Without a meaningful market place for ideas, we have seen the monopolistic process of postmodernism coming along, an 'intelligentsia' too stupid and easily led to be able to even understand it, let alone challenge it, this being (incorrectly) fused with Political Correctness and (through academia and the mass media) being peddled as self-evident Truth (ironically) that it is heresy to disagree with (enforced 'softly' but *very* rigidly... as in 'disagree, even sightly, and your career's over').

The idea goes from conceived to being fully internalised by practically everybody (though almost never actually understood, or even explained) almost immediately.

[More I could say here, but won't; other than to say that as to Postmodernist philosophy itself, I have both hated and loved it... I now consider it a (n innately-flawed and self-defeating, as you say) phenomenally powerful tool, in much the same way that a wrecking ball is... you just can't build anything with it from the rubble that it reduces everything to... that's where the necessity for a competing philosophy comes in, in a culture that doesn't lionize mono-ideology, or attach too much moral weight to things as diaphanous and lively - and fun -as ideas.]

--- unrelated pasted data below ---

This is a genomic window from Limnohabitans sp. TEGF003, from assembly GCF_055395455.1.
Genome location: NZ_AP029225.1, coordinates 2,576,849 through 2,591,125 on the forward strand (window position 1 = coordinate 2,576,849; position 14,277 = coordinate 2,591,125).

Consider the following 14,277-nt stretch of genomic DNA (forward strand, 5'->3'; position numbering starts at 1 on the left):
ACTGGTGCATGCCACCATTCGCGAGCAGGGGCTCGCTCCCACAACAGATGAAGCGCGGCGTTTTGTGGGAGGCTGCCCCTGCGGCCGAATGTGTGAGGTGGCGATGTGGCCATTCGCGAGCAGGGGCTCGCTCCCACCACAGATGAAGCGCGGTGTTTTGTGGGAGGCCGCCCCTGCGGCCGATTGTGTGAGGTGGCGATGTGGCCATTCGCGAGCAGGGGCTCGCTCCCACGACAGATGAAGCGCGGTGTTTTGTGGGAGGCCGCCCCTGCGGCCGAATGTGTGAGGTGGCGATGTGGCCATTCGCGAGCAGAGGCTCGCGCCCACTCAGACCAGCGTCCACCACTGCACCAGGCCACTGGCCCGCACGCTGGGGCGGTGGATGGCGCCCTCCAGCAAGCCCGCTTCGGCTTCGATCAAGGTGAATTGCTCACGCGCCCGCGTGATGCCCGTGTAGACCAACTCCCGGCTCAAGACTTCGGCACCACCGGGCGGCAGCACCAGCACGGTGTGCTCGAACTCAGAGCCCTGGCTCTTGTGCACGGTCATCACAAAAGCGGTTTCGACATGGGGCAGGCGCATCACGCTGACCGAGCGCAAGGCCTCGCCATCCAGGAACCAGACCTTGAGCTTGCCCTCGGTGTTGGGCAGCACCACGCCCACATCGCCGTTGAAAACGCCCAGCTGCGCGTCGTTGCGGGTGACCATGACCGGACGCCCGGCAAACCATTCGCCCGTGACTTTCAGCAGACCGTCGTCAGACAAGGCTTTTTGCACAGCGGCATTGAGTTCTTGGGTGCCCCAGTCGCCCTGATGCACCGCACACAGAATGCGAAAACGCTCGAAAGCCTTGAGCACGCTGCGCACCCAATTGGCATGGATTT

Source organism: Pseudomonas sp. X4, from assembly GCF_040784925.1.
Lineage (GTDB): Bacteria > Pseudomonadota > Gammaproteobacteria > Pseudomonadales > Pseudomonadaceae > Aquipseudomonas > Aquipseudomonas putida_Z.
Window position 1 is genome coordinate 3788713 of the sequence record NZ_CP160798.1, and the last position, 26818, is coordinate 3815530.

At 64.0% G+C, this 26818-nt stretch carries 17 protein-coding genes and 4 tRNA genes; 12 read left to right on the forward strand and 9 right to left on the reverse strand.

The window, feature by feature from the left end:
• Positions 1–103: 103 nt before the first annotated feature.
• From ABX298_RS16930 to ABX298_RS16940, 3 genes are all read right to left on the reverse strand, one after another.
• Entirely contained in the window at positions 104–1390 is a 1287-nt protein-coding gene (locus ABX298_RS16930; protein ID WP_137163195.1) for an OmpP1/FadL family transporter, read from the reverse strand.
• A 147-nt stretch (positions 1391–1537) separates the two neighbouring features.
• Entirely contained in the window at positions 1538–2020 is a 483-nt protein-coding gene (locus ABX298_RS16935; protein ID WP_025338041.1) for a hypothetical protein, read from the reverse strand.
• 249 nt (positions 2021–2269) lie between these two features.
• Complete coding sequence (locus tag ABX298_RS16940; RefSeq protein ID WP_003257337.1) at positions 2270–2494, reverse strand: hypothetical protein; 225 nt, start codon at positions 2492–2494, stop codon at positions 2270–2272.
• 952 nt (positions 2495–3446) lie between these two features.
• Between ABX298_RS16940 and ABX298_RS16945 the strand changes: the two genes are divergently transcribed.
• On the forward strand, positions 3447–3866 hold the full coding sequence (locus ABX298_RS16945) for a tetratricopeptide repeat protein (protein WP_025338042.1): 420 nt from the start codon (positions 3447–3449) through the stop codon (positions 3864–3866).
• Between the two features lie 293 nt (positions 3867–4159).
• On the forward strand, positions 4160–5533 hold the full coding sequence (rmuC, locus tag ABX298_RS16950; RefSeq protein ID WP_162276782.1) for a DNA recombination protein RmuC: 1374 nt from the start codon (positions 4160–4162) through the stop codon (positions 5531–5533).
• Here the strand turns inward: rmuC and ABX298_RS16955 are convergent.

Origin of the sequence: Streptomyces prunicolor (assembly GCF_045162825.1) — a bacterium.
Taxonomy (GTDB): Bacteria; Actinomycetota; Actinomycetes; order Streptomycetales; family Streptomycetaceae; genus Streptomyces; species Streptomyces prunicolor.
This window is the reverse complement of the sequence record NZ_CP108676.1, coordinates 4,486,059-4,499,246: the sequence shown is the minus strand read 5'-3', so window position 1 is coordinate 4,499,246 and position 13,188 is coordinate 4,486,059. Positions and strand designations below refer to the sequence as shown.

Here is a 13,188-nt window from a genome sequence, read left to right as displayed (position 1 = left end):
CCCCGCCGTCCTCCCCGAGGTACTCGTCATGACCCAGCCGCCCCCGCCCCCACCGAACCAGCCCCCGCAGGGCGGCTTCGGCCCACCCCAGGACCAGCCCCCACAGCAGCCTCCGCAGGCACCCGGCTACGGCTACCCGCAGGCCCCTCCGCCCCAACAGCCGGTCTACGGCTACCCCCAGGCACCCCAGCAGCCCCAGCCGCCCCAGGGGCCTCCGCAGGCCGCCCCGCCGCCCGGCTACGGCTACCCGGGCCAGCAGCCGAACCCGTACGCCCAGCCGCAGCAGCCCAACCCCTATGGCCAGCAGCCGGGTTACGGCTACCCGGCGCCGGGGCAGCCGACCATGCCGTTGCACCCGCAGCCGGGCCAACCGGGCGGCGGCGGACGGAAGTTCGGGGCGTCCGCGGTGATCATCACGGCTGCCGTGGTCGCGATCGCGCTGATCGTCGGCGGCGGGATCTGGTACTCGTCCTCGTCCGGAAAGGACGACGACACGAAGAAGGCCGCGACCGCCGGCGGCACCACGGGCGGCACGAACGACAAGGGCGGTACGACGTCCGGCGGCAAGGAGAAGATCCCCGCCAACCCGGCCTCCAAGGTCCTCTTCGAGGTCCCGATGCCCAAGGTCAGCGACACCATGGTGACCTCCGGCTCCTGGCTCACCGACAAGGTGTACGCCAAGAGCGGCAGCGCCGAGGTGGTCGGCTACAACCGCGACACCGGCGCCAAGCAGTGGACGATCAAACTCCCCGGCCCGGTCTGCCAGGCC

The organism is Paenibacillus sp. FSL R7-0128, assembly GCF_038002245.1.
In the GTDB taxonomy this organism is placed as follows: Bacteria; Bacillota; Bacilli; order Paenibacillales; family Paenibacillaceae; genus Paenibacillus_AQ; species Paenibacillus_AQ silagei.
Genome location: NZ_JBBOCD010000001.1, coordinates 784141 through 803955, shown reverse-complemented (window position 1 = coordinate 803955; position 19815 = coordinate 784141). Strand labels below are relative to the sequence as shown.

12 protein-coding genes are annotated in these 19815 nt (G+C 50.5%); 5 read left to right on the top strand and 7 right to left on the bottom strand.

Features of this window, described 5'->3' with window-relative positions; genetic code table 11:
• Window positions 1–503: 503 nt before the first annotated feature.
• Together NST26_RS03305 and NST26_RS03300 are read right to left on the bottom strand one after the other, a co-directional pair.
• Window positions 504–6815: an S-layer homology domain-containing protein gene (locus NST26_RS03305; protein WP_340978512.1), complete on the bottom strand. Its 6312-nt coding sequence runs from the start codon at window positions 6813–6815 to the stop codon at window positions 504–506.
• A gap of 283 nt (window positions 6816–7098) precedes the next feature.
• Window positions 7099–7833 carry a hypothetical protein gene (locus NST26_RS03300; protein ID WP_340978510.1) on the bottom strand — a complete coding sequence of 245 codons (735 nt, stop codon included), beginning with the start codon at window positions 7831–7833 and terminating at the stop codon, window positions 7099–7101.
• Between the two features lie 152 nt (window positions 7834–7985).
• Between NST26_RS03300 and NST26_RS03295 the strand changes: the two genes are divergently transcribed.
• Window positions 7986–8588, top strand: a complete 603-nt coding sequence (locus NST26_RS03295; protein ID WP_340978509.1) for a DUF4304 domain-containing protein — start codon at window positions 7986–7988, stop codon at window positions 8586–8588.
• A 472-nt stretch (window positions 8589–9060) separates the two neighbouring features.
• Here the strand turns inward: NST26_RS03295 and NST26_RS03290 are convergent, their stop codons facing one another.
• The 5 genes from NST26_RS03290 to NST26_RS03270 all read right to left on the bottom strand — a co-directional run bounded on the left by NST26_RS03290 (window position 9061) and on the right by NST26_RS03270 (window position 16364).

In short, every Lyceum and Academy needs an Epicurean Garden in opposition; every Plato, Aristotle and Alexander The Great needs a Diogenes to keep them humble and on their toes.

[My story has all this, and spaceships too! :) ]

tsz52 said...

Sorry Rick for the ramble and triple-post: one of those things was my fault.

Rick said...

No problem! I got rid of the dupes.

Thucydides said...